1. Extraction of teeth and removal of pulp
    2. In vitro cultivation of hDPSCs.


  • Phase 2: Preparation of chitosan scaffold
  • Phase 3: Growth of hDPSCs on chitosan scaffold and determination of chondrogenic differentiation.


Chitosan scaffold preparation

Chitosan Scaffold was done by the method of freeze-drying. Briefly, chitosan was dissolved in 0.2 M glacial acetic acid, and the solution was stored for 1 day at room temperature. Twenty-four hour later, the solution was poured into stainless steel mold and stored in deep freezer at −70°C next 5 days. The first phase was freezing phase, and the second pwwhase was warm-up vacuum pump phase, and then, chitosan scaffold was prepared.[4]


  Results Top


The hDPSCs derived from the study sample differentiated into colony-forming units of cluster of hDPSCs with chondrogenic differentiation for 21 days. The chitosan scaffold showed an excellent growth of chondrogenic cells per unit in × 40 magnification, and hence, this sets a benchmark for hDPSC study in India. Chondrogenic differentiation was determined by Safranin O Stain [Figure 2].
Figure 2: Cartilage

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  Discussion Top


Chitosan particles have the capacity of three-dimensional (3D) hard-tissue regeneration. In the field of oral and maxillofacial surgery, regeneration of bone and cartilage holds a lot of importance. Chitosan can be manufactured in a porous structure to allow for cell seeding. This space created by the porous structure allows for cell proliferation, migration, and the exchange of nutrients. The porosity of these scaffolds is beneficial for angiogenesis and function of the tissue regeneration.[5],[6] There is least foreign body reactionin vivo and specific reactions.[7] Chitosan used for the regeneration is ideal for the treatment of skeletal and joint diseases.[8] Chondrogenesis is the process where chondrogenic cells proliferate from mesenchymal cells and chondrocytes; at the end of the bone defect, these cells differentiate into mature osteocytes. Mesenchymal stem cells from dental pulp tissues can be cryopreserved, used whenever needed for regenerative therapeutics.[9] The disorders which are cured by hDPSCs are diabetes, neurological diseases, immunodeficiency diseases, and diseases of bone and cartilages.[10],[11] This study has made us aware that the regeneration of cartilage like cells would add on to our future research in temperomandibular joint cartilage regeneration.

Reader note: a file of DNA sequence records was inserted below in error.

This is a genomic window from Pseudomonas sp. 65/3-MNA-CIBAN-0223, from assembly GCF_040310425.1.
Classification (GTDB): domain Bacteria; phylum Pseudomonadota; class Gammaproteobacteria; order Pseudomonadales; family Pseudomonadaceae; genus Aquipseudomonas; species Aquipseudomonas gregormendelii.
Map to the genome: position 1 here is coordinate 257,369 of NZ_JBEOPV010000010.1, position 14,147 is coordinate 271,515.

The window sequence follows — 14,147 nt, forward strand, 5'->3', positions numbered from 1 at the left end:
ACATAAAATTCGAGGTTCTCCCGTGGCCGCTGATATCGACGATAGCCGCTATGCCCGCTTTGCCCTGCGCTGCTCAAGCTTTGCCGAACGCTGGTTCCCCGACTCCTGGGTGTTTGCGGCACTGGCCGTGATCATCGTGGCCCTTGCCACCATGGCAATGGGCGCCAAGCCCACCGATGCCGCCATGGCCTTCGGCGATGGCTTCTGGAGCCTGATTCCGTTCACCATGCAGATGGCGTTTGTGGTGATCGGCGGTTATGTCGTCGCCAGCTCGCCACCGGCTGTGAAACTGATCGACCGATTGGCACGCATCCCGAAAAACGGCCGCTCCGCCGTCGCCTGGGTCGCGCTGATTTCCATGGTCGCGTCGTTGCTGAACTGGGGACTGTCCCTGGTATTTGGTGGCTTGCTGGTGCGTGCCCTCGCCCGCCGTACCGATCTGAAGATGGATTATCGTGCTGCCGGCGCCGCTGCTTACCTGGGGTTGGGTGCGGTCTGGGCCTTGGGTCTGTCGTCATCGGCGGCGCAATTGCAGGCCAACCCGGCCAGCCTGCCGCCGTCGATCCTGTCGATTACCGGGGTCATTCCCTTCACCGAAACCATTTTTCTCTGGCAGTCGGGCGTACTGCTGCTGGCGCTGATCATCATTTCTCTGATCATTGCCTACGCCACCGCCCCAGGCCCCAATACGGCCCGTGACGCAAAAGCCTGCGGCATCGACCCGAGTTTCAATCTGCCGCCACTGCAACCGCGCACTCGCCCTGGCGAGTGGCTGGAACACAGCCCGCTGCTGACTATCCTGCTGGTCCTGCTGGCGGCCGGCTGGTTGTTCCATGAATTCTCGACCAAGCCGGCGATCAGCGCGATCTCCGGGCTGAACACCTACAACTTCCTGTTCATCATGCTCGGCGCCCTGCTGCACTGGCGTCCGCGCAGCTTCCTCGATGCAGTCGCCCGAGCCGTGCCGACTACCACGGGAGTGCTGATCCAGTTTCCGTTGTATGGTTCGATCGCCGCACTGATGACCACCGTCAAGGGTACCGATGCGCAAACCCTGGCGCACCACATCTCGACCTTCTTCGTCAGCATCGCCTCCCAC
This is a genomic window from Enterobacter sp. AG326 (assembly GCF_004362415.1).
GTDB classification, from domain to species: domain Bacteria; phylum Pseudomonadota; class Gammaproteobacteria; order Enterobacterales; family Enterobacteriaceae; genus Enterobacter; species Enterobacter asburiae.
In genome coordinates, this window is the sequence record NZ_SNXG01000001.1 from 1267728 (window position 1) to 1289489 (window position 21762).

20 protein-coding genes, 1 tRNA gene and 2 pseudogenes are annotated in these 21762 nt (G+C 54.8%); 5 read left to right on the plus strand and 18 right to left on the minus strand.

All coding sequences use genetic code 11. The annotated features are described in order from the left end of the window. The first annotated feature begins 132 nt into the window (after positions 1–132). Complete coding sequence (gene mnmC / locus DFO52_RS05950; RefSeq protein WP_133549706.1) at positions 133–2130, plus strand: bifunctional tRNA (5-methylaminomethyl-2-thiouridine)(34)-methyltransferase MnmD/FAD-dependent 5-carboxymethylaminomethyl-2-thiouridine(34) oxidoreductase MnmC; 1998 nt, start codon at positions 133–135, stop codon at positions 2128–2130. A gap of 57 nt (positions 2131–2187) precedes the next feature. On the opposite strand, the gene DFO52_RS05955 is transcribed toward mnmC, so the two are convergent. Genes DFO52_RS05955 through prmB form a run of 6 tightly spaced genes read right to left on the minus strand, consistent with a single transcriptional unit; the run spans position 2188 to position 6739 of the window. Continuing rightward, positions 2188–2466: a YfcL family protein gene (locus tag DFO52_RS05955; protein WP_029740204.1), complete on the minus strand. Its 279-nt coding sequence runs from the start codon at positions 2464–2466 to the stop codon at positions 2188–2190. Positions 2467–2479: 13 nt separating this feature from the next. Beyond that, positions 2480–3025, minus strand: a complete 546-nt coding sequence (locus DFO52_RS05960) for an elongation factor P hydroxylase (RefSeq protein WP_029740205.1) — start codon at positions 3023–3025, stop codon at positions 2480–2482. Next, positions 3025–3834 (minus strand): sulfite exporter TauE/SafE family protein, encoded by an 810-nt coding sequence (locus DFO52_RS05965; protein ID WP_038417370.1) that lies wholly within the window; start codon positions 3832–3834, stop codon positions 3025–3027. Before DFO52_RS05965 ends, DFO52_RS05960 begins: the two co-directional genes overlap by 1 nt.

Chitosan/nanohydroxyapatite composites have been more relevant for tissue engineering, because of its ability to induce a good proliferative response in osteoblasts, and in a tibial defect in a rabbit, it showed a good bone regeneration at 8 weeks seen by microcomputerized tomography.[12]

The defects in the joint, due to rheumatoid arthritis and dehydration of cartilage tissue in the entire body or by the lifting of heavy loads with the corresponding joint wear, lead to the total dependence of joint replacement therapy. This particular stem cell therapeutics of our study would eradicate the surgical option for a prosthesis in temporomandibular joint.

Collagen type II, protein in cartilage tissue, which enhances the adhesion and formation of chondrocytes in vitro regeneration.[13] Collagen II and chondroitin sulfate induce stem cells to differentiate to chondrocytes in vitro,[14] and similar results have been observed in our study too. To follow the seeding cells on chitosan composites, the next step in regeneration is the formation of functional tissue; collagen II expression by chondroblasts and chondrocytes is a determinant factor in cartilage formation, and it has been observed in the glycerophosphate-chitosan hydrogel with silk fibrils, where chondrocyte phenotype is maintained for the expression of glycosaminoglycans and type II collagen in vitro, as obtained with alginate and fibroin in chitosan hydrogels.[15] Extracellular matrix deposition is a key factor to recognize biocompatibility and normal cell function, in addition a 3D matrix for growth tissue by proliferation and differentiation of precursor cells. In the case of chondroblast and chondrocytes, production of collagen II is a functional tissue determinant, and this has been found in glycerophosphate-chitosan hydrogel and silk fibrils, which stimulate the production of collagen II and glycosaminoglycans by chondrocytes in vitro.[16]

The polylactide acid-chitosan with collagen provides a laminate matrix with mechanical properties similar to cartilage, but in addition, they have worked as a support for chondrocytes from rabbit cartilage,[17] and this opens the possibility to use chitosan composites in the regeneration of cartilage defects as in the case of arthritis or joint cartilage damage from aging.[18]